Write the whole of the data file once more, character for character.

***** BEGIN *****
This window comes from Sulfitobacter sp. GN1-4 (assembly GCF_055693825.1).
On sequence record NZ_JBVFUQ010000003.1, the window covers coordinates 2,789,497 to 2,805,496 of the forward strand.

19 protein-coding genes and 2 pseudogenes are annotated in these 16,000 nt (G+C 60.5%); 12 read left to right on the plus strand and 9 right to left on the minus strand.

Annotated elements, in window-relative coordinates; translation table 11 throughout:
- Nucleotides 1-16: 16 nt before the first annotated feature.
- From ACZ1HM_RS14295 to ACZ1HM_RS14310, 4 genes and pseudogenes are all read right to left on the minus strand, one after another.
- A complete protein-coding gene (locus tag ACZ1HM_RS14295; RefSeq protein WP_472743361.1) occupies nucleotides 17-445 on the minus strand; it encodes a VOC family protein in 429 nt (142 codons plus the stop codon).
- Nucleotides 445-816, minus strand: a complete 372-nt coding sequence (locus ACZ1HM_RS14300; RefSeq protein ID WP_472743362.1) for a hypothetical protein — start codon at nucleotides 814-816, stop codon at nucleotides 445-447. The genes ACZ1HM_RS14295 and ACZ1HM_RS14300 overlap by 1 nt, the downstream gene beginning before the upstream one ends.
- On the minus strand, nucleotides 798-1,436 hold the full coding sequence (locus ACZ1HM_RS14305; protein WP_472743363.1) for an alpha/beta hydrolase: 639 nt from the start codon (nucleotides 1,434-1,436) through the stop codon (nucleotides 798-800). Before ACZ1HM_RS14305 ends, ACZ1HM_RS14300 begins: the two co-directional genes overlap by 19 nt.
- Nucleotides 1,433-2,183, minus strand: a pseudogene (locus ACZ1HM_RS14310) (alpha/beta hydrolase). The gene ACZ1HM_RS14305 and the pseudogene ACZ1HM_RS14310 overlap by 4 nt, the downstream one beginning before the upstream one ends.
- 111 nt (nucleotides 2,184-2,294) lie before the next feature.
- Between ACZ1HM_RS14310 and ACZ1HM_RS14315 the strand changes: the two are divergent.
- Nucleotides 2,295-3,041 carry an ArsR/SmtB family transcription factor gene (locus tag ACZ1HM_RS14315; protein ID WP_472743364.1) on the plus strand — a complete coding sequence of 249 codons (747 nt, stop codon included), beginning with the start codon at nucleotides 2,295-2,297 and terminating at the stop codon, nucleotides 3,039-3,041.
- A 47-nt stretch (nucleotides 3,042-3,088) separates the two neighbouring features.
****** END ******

This window comes from Sulfitobacter sp. GN1-4 (assembly GCF_055693825.1).
On sequence record NZ_JBVFUQ010000003.1, the window covers coordinates 2,789,497 to 2,805,496 of the forward strand.

19 protein-coding genes and 2 pseudogenes are annotated in these 16,000 nt (G+C 60.5%); 12 read left to right on the plus strand and 9 right to left on the minus strand.

Annotated elements, in window-relative coordinates; translation table 11 throughout:
- Nucleotides 1-16: 16 nt before the first annotated feature.
- From ACZ1HM_RS14295 to ACZ1HM_RS14310, 4 genes and pseudogenes are all read right to left on the minus strand, one after another.
- A complete protein-coding gene (locus tag ACZ1HM_RS14295; RefSeq protein WP_472743361.1) occupies nucleotides 17-445 on the minus strand; it encodes a VOC family protein in 429 nt (142 codons plus the stop codon).
- Nucleotides 445-816, minus strand: a complete 372-nt coding sequence (locus ACZ1HM_RS14300; RefSeq protein ID WP_472743362.1) for a hypothetical protein — start codon at nucleotides 814-816, stop codon at nucleotides 445-447. The genes ACZ1HM_RS14295 and ACZ1HM_RS14300 overlap by 1 nt, the downstream gene beginning before the upstream one ends.
- On the minus strand, nucleotides 798-1,436 hold the full coding sequence (locus ACZ1HM_RS14305; protein WP_472743363.1) for an alpha/beta hydrolase: 639 nt from the start codon (nucleotides 1,434-1,436) through the stop codon (nucleotides 798-800). Before ACZ1HM_RS14305 ends, ACZ1HM_RS14300 begins: the two co-directional genes overlap by 19 nt.
- Nucleotides 1,433-2,183, minus strand: a pseudogene (locus ACZ1HM_RS14310) (alpha/beta hydrolase). The gene ACZ1HM_RS14305 and the pseudogene ACZ1HM_RS14310 overlap by 4 nt, the downstream one beginning before the upstream one ends.
- 111 nt (nucleotides 2,184-2,294) lie before the next feature.
- Between ACZ1HM_RS14310 and ACZ1HM_RS14315 the strand changes: the two are divergent.
- Nucleotides 2,295-3,041 carry an ArsR/SmtB family transcription factor gene (locus tag ACZ1HM_RS14315; protein ID WP_472743364.1) on the plus strand — a complete coding sequence of 249 codons (747 nt, stop codon included), beginning with the start codon at nucleotides 2,295-2,297 and terminating at the stop codon, nucleotides 3,039-3,041.
- A 47-nt stretch (nucleotides 3,042-3,088) separates the two neighbouring features.